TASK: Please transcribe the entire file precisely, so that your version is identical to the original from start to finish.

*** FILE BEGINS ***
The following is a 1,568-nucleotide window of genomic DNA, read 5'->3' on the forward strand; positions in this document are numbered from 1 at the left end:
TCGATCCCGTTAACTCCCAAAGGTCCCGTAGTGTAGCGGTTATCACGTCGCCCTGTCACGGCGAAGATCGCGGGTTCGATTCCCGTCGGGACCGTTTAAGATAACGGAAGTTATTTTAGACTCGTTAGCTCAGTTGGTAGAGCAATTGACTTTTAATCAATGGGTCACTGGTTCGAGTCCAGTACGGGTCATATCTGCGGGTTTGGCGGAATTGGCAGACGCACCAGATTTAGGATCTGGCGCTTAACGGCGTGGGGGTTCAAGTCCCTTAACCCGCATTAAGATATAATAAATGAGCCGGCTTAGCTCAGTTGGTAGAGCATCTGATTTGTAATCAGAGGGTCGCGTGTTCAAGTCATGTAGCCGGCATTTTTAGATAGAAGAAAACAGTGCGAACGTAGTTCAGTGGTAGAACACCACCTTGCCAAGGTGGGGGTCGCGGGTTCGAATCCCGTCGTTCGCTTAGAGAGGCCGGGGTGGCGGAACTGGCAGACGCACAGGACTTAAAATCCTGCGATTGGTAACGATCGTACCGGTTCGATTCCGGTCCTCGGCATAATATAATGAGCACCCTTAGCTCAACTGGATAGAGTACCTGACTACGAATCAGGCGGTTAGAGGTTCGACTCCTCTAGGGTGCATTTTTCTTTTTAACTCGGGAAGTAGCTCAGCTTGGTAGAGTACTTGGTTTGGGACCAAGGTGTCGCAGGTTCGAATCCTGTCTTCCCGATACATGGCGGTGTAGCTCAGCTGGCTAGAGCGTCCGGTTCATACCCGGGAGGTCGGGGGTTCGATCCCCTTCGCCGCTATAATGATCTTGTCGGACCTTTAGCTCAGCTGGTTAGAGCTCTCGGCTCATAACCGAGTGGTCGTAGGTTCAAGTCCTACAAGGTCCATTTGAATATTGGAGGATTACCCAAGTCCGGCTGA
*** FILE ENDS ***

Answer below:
The following is a 1,568-nucleotide window of genomic DNA, read 5'->3' on the forward strand; positions in this document are numbered from 1 at the left end:
TCGATCCCGTTAACTCCCAAAGGTCCCGTAGTGTAGCGGTTATCACGTCGCCCTGTCACGGCGAAGATCGCGGGTTCGATTCCCGTCGGGACCGTTTAAGATAACGGAAGTTATTTTAGACTCGTTAGCTCAGTTGGTAGAGCAATTGACTTTTAATCAATGGGTCACTGGTTCGAGTCCAGTACGGGTCATATCTGCGGGTTTGGCGGAATTGGCAGACGCACCAGATTTAGGATCTGGCGCTTAACGGCGTGGGGGTTCAAGTCCCTTAACCCGCATTAAGATATAATAAATGAGCCGGCTTAGCTCAGTTGGTAGAGCATCTGATTTGTAATCAGAGGGTCGCGTGTTCAAGTCATGTAGCCGGCATTTTTAGATAGAAGAAAACAGTGCGAACGTAGTTCAGTGGTAGAACACCACCTTGCCAAGGTGGGGGTCGCGGGTTCGAATCCCGTCGTTCGCTTAGAGAGGCCGGGGTGGCGGAACTGGCAGACGCACAGGACTTAAAATCCTGCGATTGGTAACGATCGTACCGGTTCGATTCCGGTCCTCGGCATAATATAATGAGCACCCTTAGCTCAACTGGATAGAGTACCTGACTACGAATCAGGCGGTTAGAGGTTCGACTCCTCTAGGGTGCATTTTTCTTTTTAACTCGGGAAGTAGCTCAGCTTGGTAGAGTACTTGGTTTGGGACCAAGGTGTCGCAGGTTCGAATCCTGTCTTCCCGATACATGGCGGTGTAGCTCAGCTGGCTAGAGCGTCCGGTTCATACCCGGGAGGTCGGGGGTTCGATCCCCTTCGCCGCTATAATGATCTTGTCGGACCTTTAGCTCAGCTGGTTAGAGCTCTCGGCTCATAACCGAGTGGTCGTAGGTTCAAGTCCTACAAGGTCCATTTGAATATTGGAGGATTACCCAAGTCCGGCTGA